The fact that an onlooker told me the car looks like a BMW should be enough. The Honda Accord, which has previously been known to be bland, has really made an improvement with the 2008 models, coupe and sedan alike. It should also be noted that there is almost nothing in common between the sedan and coupe exterior, which is how it should be. 18″ alloy wheels are standard on the EX-L V6 trim, and 17″ wheels on the rest (16″ on the LX sedan) shows that Honda is really going for a more premium car this time around.
There was more than one occasion in which I’d park the car in a lot and come back to somebody looking it over. “Looks like a BMW,” I was told – “That’s a Honda?!” Practical but aggressive, I believe this is the first Honda Accord that is officially a head-turner.
As much as I like the car, there are a few things that bothered me about it. While slowing to stop, the car feels like it shifts into first gear too soon, and while going at slower speeds, the shifting is a bit jerky at times. It’s not a major issue, but certainly something you’ll have to get used to. The car also torque steers a bit, but you only notice it when really stepping on it from a stop; not a problem for most people. Another minor complaint is the unresponsiveness of the throttle. When you’re about to pass someone and need some quick power, it takes a second for the engine to kick in once you punch the gas pedal.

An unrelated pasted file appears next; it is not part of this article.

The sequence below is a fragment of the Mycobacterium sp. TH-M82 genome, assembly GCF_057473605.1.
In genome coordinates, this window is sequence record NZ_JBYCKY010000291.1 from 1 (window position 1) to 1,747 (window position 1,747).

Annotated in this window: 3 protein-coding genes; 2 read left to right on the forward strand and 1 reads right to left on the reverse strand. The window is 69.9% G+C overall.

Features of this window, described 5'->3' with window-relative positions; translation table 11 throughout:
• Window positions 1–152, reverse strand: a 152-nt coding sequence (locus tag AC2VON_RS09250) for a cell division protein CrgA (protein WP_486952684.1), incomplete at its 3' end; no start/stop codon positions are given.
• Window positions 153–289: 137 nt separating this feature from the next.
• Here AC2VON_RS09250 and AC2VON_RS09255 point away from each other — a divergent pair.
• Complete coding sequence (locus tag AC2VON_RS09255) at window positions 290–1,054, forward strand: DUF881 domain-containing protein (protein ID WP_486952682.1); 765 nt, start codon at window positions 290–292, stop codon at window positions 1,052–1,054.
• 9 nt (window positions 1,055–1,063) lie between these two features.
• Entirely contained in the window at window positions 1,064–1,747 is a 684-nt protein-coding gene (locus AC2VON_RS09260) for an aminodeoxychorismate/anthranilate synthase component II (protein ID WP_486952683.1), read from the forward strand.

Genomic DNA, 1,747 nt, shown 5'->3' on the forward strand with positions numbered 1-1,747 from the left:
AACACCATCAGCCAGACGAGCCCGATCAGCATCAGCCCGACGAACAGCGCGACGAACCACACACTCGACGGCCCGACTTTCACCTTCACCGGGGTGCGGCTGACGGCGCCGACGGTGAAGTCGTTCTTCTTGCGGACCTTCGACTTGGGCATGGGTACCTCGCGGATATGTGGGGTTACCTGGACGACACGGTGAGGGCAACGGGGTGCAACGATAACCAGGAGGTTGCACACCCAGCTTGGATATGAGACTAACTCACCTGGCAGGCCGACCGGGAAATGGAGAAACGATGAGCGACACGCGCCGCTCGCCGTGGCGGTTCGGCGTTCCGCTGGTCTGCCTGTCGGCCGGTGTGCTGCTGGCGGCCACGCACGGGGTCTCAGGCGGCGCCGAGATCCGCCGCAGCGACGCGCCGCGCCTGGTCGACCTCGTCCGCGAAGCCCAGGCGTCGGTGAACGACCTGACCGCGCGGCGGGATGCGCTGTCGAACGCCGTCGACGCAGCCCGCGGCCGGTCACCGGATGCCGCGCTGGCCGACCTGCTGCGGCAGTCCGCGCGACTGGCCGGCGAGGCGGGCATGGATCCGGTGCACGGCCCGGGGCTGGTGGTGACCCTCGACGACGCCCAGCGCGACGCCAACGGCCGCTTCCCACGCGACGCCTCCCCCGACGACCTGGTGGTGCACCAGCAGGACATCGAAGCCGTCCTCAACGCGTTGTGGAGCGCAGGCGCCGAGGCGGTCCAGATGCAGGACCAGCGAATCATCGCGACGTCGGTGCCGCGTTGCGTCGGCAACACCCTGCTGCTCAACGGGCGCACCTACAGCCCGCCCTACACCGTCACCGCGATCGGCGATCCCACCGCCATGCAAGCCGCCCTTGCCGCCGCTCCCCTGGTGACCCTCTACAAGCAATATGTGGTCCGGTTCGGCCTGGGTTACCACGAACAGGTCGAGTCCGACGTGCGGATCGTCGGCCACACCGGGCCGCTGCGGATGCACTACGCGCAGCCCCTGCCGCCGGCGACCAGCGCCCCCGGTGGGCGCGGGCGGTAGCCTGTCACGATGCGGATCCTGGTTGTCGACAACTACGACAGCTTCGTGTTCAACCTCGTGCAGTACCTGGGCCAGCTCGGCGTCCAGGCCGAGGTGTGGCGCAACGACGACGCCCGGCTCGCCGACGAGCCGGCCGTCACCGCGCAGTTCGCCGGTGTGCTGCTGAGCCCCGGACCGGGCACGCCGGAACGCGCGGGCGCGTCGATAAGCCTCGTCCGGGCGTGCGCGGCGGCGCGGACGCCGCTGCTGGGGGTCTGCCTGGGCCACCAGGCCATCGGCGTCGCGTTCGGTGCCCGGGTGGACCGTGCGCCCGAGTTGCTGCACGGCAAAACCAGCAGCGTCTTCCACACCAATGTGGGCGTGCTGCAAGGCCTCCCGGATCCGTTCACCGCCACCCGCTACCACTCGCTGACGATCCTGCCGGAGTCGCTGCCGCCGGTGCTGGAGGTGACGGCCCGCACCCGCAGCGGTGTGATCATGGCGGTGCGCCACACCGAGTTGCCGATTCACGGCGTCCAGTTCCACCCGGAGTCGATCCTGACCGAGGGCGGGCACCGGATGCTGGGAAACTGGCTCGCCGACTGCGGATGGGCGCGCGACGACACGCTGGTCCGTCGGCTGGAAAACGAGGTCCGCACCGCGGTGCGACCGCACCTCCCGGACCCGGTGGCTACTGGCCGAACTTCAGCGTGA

My main complaint about the interior was the shift knob; you activate most cars’ automatic shift levers by grabbing the knob, pulling in the button (to release the lock) much like you’d pull a trigger, then shifting into Drive. With the Accord’s shift knob, you actually have to pull up on the button instead of in, making it slightly awkward each time you need to get into or out of Park. A few other weird things about the Accord’s interior include the dashboard button layout. The modern car’s dashboard already looks like that of a commercial jet with so many features, but Honda’s gone and made every button look nearly identical in size and shape, making it difficult to quickly change a radio station or turn your heat up while driving.
The side mirror controls on the door are also placed in a strange position. They must have run out of space, because they placed the controls for the side mirrors directly behind the main door handle, forcing me to squeeze my hand in there or pull my little finger back to get to the controls. This may not be as much of an issue for women or smaller men; our photographer Christine had no problems with it.
The all-new 2008 Honda Accord really is a step above previous models, but still brings you the same all-around value and convenience that has made the Accord one of the most popular mid-sized cars available. Even though it’s on the pricey side (you can’t get a V6 Coupe for under $28,310 MSRP,) the flawless blend of sportiness and practicality make the 2008 Accord Coupe a good value. If you’re on a tighter budget and don’t mind the less powerful 190 horsepower 4-cylinder engine, you can save a few thousand dollars, but keep in mind you’ll only have the 17″ alloy wheels, and you’ll also have to give up the fog lights, spoiler, and dual exhaust.